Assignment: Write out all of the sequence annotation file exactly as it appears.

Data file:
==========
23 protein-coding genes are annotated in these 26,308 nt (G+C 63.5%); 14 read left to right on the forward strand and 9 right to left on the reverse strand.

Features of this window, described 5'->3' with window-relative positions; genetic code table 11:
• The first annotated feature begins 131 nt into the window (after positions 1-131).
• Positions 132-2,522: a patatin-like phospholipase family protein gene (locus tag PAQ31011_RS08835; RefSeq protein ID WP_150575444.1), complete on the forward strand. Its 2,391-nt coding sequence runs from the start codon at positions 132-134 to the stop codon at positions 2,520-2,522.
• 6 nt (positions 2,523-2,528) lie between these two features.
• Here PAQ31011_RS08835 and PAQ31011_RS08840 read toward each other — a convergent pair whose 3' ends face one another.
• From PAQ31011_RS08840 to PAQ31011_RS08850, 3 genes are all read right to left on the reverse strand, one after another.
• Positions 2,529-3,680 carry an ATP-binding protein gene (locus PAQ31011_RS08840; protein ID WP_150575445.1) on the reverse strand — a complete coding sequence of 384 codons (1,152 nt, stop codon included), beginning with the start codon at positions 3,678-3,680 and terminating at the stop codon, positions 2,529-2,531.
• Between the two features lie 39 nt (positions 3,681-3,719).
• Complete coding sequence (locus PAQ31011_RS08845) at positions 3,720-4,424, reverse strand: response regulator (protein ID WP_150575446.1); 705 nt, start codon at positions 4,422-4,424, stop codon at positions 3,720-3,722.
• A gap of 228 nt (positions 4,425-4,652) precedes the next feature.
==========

23 protein-coding genes are annotated in these 26,308 nt (G+C 63.5%); 14 read left to right on the forward strand and 9 right to left on the reverse strand.

Features of this window, described 5'->3' with window-relative positions; genetic code table 11:
• The first annotated feature begins 131 nt into the window (after positions 1-131).
• Positions 132-2,522: a patatin-like phospholipase family protein gene (locus tag PAQ31011_RS08835; RefSeq protein ID WP_150575444.1), complete on the forward strand. Its 2,391-nt coding sequence runs from the start codon at positions 132-134 to the stop codon at positions 2,520-2,522.
• 6 nt (positions 2,523-2,528) lie between these two features.
• Here PAQ31011_RS08835 and PAQ31011_RS08840 read toward each other — a convergent pair whose 3' ends face one another.
• From PAQ31011_RS08840 to PAQ31011_RS08850, 3 genes are all read right to left on the reverse strand, one after another.
• Positions 2,529-3,680 carry an ATP-binding protein gene (locus PAQ31011_RS08840; protein ID WP_150575445.1) on the reverse strand — a complete coding sequence of 384 codons (1,152 nt, stop codon included), beginning with the start codon at positions 3,678-3,680 and terminating at the stop codon, positions 2,529-2,531.
• Between the two features lie 39 nt (positions 3,681-3,719).
• Complete coding sequence (locus PAQ31011_RS08845) at positions 3,720-4,424, reverse strand: response regulator (protein ID WP_150575446.1); 705 nt, start codon at positions 4,422-4,424, stop codon at positions 3,720-3,722.
• A gap of 228 nt (positions 4,425-4,652) precedes the next feature.